Musk “Loves being in the arena,” Isaacson said on CNBC last week. “His favorite line in a movie is from the end of Gladiator, ‘Are you not entertained?’ So I think he kind of relishes the drama.”

What’s changed now that Twitter is called X?  

Right now, it’s the same as the old Twitter, just with a new name and logo that a majority of people love to hate.

A quick search for “Twitter” in your app store brings up the basic black “X” logo, the new tagline “Blaze your glory,” and a spike in negative reviews:

  • “Don’t want to use X; sounds like a porn site.”
  • “Burn in hell.”
  • “Awful site. Awful app. Awful rebrand.”

Anthony Bartolacci from Market Intelligence Firm Sensor Tower pulled the latest user numbers for us this afternoon. He said that even though more people installed the Twitter/X app over the last week, “installs grew 20% week-over-week,” engagement’s down.

“Some of the decline in engagement may be attributable to users expressing frustration with changes to the app (and/or company management),” Barolacci wrote to me in an email. “Nearly 78% of all US iOS reviews of Twitter/X since the rebrand has been 1-star, vs. ‘only’ 50% 1-star reviews for the preceding period,” he added.

visits to twitter since the X rebrandfrom twitter to x: daily android users

Internet analytics firm Similarweb numbers mirror those results. According to data it shared with USA Today, Musk’s rebrand brought more eyeballs to the social media site for a few days, especially via Android and web browsers, but it hasn’t necessarily been good for business.

The company continues to hemorrhage money (it’s lost two-thirds of its value since Musk took over), employees, and users’ faith.

What’s Elon Musk doing to garner support for this app?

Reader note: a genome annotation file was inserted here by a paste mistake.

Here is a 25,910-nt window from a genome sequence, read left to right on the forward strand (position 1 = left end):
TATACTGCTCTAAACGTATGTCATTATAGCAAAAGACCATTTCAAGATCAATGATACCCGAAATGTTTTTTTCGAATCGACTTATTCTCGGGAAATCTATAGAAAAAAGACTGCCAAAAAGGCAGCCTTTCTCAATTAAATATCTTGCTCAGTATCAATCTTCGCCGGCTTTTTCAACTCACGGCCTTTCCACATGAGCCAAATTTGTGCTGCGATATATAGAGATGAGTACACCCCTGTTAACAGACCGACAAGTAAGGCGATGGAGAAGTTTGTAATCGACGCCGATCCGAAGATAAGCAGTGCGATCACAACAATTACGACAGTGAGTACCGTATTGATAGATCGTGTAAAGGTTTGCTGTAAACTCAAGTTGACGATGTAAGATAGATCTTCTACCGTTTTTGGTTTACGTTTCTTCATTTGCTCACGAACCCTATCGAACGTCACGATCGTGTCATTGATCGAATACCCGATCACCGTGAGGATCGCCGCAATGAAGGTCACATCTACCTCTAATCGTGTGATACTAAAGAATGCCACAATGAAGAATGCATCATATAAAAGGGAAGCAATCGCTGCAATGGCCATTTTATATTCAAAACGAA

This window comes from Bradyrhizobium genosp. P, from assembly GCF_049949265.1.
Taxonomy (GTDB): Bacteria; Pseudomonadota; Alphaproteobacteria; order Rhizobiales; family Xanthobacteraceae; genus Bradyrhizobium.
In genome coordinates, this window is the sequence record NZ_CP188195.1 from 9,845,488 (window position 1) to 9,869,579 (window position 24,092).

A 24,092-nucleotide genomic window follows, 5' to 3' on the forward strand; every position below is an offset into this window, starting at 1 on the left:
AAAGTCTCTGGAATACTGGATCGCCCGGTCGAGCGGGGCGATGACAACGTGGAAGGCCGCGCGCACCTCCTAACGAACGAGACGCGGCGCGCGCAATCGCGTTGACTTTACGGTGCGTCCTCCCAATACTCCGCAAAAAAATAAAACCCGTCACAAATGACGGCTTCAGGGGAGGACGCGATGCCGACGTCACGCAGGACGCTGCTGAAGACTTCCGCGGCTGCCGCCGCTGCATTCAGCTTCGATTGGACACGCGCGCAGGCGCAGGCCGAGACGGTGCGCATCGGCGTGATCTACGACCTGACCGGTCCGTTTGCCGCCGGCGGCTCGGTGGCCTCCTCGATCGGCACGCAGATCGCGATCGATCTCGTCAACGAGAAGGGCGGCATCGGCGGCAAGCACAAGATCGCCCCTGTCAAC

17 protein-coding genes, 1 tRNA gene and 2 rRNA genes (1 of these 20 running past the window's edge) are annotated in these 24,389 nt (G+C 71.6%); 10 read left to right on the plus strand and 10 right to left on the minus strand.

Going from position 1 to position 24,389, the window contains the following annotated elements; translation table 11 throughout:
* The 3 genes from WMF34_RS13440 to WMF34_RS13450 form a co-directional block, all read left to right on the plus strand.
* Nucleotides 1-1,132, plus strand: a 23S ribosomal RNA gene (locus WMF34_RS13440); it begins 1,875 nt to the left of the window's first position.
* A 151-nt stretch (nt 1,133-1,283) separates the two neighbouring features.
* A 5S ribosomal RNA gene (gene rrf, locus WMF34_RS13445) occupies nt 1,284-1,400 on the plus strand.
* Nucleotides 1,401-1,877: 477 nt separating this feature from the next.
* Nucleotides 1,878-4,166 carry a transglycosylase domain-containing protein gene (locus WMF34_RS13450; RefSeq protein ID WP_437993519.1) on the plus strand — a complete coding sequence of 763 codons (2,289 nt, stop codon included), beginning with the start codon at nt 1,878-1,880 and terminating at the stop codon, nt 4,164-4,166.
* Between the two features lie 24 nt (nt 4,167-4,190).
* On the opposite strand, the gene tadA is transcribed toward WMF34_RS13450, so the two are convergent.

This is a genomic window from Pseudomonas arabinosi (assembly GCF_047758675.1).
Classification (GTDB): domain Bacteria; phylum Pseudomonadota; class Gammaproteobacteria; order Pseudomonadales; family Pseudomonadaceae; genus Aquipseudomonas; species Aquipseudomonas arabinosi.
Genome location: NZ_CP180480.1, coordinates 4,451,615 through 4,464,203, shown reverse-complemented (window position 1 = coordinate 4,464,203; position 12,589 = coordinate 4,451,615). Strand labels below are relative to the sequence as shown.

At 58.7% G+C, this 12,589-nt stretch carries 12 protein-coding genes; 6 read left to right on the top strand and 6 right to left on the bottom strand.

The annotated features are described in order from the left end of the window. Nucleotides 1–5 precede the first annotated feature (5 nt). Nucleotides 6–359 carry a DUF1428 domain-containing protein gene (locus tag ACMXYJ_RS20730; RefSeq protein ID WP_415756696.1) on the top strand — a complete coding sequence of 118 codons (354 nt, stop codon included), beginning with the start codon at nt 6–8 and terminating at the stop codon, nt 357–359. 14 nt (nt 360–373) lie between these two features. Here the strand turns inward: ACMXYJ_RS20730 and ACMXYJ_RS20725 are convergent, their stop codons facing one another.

Any other elite entrepreneur might see this as a good time to build up a smidgen of consumer, advertiser, and even regulator confidence.

There are a few simple PR plays to come across as less of a Batman villain. At the very least, he could exercise a little caution while killing off an iconic brand and expecting everyone to fork over even more trust, personal information, and, ultimately, money.

Not Musk. No way. Instead, he’s doubled down on “disruption” and disintegrating civil discourse.

Over the past week, he backed the installation of a giant, gaudy glowing “X” logo sign that went up on the roof of the company’s San Francisco headquarters last Friday.

The company put the sign up without permits, then removed it three days later. But not until at least two dozen people living nearby complained about the signs’ strobe lights blasting into their bedrooms at all hours, not to mention the potential safety issues of a partially sandbag-secured steel sign atop a tall building in a city known for earthquakes.

The amount of money, time, and energy this sign snafu alone cost the company, the building landlord, and the city would have been much better spent on solving a real problem, such as the scores of homeless people living in the shadows of the very “doom spiral” (as Musk posted about San Francisco on Saturday) that he perpetuates.

Speaking of doom spiral, can you imagine being so cocky that you can wipe out one of the most iconic and recognizable brands in history with a flippant tweet, er, Xeet, erm, post?  (For now, the official term for what you do on the X app, aside from wasting precious hours in the day you’ll never get back, is called “posting” though Musk says someday it might be called X’s. Insert eyeroll emoji.)

But that’s not all.

In the past few days, Musk and his company have also threatened to sue a non-profit research group after it published a report detailing the proliferation of hate speech on the platform. X also reinstated rapper Kanye West’s account, which it suspended in December for violating rules on inciting violence following multiple antisemitic comments.

With all of this going on, what does Musk have to say? He posted a photo of himself in an “I love Canada,” shirt, but used his blazer to cover part of the word “Canada” to read “anal.”

That’s arguably funny if you’re 12. But if Elon Musk actually yields the kind of global power he says he does, it’s worth asking — when is he going to grow up?